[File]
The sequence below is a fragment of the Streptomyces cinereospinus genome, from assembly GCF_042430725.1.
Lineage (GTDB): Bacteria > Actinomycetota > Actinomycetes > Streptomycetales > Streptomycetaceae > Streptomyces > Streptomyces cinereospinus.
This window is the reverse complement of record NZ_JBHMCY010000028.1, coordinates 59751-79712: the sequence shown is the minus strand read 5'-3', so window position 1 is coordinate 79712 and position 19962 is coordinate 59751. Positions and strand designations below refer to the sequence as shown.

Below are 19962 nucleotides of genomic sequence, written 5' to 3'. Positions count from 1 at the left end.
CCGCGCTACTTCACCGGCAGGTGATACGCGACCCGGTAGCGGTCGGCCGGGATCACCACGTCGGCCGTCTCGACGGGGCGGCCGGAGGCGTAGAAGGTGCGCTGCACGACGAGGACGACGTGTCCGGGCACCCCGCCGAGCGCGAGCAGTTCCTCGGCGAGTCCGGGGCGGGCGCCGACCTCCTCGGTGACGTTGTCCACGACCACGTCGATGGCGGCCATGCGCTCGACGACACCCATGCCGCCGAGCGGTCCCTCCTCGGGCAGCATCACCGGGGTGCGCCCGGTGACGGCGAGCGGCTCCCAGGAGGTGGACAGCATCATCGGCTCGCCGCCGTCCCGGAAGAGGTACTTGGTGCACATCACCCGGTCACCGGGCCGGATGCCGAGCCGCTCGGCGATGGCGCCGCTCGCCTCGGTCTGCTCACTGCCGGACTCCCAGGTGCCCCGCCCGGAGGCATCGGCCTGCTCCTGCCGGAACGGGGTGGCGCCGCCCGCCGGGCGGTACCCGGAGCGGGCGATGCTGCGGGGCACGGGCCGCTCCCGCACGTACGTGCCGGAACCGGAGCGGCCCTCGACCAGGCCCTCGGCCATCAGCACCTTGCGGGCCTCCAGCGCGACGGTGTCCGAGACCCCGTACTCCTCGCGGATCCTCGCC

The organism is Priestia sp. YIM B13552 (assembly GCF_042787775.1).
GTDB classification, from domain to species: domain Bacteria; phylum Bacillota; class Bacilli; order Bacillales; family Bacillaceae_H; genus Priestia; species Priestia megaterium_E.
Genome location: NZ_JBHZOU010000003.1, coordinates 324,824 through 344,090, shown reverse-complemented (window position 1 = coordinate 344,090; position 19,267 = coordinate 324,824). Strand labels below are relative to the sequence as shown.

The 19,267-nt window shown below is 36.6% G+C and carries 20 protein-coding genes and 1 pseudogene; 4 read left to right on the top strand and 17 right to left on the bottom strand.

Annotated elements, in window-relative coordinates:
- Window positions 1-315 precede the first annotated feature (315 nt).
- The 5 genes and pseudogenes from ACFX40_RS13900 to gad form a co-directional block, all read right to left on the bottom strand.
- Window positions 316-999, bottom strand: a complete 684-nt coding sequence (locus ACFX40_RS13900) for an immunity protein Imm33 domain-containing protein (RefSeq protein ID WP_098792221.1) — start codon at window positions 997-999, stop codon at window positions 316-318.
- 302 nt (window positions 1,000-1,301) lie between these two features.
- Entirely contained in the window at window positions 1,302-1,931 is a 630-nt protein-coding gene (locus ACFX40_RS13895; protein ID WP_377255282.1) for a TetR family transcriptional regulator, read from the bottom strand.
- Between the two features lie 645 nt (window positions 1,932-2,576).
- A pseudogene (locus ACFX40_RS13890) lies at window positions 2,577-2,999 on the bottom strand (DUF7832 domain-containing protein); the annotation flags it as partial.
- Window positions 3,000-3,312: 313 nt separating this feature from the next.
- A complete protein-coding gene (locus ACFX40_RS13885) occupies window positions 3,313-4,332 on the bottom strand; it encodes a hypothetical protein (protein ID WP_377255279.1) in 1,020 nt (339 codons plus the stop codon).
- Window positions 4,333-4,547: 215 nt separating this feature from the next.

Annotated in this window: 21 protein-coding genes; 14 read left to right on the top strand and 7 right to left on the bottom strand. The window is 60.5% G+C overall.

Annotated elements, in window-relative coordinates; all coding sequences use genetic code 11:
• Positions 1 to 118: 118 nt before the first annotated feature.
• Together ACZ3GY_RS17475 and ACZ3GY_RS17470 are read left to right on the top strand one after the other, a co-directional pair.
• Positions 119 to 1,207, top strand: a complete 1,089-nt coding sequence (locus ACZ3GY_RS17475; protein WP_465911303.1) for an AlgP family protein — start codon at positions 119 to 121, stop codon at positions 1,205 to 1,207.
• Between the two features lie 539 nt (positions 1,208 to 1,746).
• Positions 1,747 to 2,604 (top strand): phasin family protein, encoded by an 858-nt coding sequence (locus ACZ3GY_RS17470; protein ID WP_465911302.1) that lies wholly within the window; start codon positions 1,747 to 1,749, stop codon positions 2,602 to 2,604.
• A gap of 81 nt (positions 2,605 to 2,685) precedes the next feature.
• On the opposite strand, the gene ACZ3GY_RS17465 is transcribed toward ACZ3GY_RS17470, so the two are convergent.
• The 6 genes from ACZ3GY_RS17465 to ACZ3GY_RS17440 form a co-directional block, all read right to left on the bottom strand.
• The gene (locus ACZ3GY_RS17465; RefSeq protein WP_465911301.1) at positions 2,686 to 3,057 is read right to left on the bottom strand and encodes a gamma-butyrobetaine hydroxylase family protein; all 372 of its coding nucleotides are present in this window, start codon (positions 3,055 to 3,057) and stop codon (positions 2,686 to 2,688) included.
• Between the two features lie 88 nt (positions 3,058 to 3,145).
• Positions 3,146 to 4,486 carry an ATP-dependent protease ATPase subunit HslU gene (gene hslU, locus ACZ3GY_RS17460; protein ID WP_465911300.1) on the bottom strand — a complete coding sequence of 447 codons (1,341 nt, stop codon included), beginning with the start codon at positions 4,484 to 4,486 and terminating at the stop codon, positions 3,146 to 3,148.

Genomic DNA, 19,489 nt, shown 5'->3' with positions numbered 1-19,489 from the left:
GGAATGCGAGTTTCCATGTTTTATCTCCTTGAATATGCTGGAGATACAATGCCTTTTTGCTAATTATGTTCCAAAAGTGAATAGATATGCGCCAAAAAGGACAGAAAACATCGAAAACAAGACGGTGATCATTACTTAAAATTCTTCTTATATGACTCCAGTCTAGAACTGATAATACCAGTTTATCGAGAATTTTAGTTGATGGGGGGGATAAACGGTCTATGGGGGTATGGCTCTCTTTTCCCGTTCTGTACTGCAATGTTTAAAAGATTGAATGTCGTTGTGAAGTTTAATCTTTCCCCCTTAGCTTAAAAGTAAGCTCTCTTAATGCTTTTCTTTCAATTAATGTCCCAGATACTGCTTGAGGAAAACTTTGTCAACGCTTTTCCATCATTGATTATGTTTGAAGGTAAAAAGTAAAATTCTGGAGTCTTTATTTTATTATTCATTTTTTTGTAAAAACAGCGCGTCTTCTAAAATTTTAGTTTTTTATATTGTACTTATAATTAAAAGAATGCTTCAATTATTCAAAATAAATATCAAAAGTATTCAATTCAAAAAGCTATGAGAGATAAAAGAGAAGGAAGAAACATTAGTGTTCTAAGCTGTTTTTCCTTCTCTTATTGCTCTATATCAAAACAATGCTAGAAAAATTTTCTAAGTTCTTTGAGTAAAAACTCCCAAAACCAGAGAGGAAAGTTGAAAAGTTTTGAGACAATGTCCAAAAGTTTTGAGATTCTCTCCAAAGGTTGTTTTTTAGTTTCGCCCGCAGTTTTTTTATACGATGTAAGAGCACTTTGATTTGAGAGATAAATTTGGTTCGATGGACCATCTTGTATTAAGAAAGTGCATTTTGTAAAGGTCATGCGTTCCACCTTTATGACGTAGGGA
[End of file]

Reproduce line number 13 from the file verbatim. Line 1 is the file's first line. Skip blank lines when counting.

- Window positions 316-999, bottom strand: a complete 684-nt coding sequence (locus ACFX40_RS13900) for an immunity protein Imm33 domain-containing protein (RefSeq protein ID WP_098792221.1) — start codon at window positions 997-999, stop codon at window positions 316-318.